From the moment it was enacted, Republicans have pledged to repeal the Affordable Care Act. But leadership hasn’t even tried. When conservative Senators Ted Cruz and Mike Lee tried to defund ObamaCare last year, Minority Leader Mitch McConnell kneecapped that effort, with a healthy assist from John Boehner and the “professional” GOP consultant class.

All Republicans needed to do was offer a concrete plan to defund and ultimately repeal this wretched law.

A landslide political victory in November would’ve been guaranteed.

This administration has allowed the emergence of the biggest terrorist threat in history — ISIS. Its foreign “policy,” if it can be called that, is simply incoherent.

Obama won’t even call it terrorism.

Americans trust Republicans more on national security than they do Democrats, 55 to 32 percent. Some Republicans are stepping forward forcefully to offer a foreign policy alternative.

But where is the GOP leadership? AWOL.

This administration has given us an unfathomable debt that will cripple our grandchildren. The monumentally expensive stimulus failed. Sky-high taxation failed. Oppressive regulation failed. The economy isn’t “struggling;” it is a mess and the American people are clearly worried.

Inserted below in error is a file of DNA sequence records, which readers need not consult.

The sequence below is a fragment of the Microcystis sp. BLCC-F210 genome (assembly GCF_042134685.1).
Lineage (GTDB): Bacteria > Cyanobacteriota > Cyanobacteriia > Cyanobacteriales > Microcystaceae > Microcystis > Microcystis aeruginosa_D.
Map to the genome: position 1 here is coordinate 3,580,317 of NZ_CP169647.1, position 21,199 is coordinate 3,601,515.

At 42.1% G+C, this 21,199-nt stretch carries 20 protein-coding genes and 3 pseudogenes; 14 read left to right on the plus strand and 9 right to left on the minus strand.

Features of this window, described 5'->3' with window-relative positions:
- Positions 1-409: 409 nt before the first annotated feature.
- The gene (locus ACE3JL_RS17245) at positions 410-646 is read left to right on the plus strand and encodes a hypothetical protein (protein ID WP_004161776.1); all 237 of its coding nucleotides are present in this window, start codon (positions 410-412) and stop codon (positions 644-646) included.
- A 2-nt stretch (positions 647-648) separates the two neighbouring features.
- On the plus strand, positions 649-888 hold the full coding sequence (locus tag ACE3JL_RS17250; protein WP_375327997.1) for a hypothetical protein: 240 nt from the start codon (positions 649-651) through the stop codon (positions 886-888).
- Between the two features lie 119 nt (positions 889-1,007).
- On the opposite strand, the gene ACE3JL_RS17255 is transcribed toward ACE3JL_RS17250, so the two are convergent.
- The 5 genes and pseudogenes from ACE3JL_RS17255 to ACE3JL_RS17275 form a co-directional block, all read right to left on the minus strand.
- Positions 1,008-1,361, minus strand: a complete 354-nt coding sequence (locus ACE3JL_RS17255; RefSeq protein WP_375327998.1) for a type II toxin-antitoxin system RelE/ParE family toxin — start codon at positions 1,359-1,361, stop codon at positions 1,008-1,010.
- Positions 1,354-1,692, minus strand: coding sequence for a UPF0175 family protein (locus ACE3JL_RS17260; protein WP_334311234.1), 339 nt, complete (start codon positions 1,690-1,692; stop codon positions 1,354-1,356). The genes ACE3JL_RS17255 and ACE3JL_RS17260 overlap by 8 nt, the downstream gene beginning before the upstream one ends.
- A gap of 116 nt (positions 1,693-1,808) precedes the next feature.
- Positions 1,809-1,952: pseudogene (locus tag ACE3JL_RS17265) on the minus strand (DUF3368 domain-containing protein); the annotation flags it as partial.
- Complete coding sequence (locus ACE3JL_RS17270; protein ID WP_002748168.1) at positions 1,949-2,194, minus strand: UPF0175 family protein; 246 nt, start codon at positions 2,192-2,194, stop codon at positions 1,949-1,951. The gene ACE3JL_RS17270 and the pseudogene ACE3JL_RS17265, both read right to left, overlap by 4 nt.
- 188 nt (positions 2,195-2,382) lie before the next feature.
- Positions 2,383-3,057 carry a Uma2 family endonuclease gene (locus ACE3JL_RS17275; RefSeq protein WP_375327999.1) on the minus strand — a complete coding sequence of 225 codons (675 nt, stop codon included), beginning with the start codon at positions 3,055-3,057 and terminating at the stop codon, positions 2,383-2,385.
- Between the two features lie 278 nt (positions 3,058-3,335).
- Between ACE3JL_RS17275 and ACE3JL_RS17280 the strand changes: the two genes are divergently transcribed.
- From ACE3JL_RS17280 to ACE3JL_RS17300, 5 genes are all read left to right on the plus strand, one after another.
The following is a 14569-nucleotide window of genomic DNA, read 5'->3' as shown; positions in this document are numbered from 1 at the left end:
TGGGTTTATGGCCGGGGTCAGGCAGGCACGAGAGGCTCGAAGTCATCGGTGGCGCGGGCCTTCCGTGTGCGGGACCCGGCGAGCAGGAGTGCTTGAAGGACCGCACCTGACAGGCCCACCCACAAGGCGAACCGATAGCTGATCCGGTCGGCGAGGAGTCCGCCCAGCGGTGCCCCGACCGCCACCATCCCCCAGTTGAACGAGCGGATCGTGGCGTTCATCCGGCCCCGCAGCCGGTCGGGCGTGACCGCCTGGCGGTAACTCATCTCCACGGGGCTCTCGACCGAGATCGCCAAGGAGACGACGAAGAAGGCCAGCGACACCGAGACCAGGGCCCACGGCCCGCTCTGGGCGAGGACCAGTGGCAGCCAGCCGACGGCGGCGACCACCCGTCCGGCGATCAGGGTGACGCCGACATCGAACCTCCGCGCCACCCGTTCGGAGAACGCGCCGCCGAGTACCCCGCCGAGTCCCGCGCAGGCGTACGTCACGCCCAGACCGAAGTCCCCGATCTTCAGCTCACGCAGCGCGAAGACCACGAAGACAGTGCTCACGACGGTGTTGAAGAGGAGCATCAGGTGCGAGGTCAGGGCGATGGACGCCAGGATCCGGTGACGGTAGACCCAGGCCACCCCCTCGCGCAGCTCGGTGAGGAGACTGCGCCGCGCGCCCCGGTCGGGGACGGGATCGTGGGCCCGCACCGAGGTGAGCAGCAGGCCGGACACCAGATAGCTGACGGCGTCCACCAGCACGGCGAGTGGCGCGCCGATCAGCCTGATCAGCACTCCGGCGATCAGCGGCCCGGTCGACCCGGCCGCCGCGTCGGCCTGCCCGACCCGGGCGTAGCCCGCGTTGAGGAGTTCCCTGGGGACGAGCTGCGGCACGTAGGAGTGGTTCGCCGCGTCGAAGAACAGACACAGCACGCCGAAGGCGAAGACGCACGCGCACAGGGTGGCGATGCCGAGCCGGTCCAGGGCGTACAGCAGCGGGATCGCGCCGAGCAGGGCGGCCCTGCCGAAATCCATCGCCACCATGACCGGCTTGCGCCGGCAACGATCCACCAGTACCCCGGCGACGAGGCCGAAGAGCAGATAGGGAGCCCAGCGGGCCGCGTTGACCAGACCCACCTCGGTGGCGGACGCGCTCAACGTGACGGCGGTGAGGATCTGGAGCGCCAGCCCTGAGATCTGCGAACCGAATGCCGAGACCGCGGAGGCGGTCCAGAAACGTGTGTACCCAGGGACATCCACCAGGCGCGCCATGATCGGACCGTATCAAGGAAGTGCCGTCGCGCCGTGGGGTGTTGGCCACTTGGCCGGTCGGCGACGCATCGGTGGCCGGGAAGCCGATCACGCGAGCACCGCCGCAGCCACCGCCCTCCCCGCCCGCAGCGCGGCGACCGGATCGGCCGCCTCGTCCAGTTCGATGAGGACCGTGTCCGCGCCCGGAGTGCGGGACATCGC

The Wall Street Journal reported in August that, “despite the steady pace of hiring in recent months, 76% of adults lack confidence that their children’s generation will have a better life than they do—an all-time high.” The WSJ added, “Some 71% of adults think the country is on the wrong track…”

“It’s the economy, stupid,” Democrats told Republicans in 1992. Republicans should be making that charge today.

Republicans need only to put forward the very policies championed by Ronald Reagan, and which led to the greatest peacetime expansion of the economy and a 49-state electoral victory.

Why couldn’t history repeat itself?

Time is almost up, but there is an opportunity for one more presentation to the American people. Republicans have three options: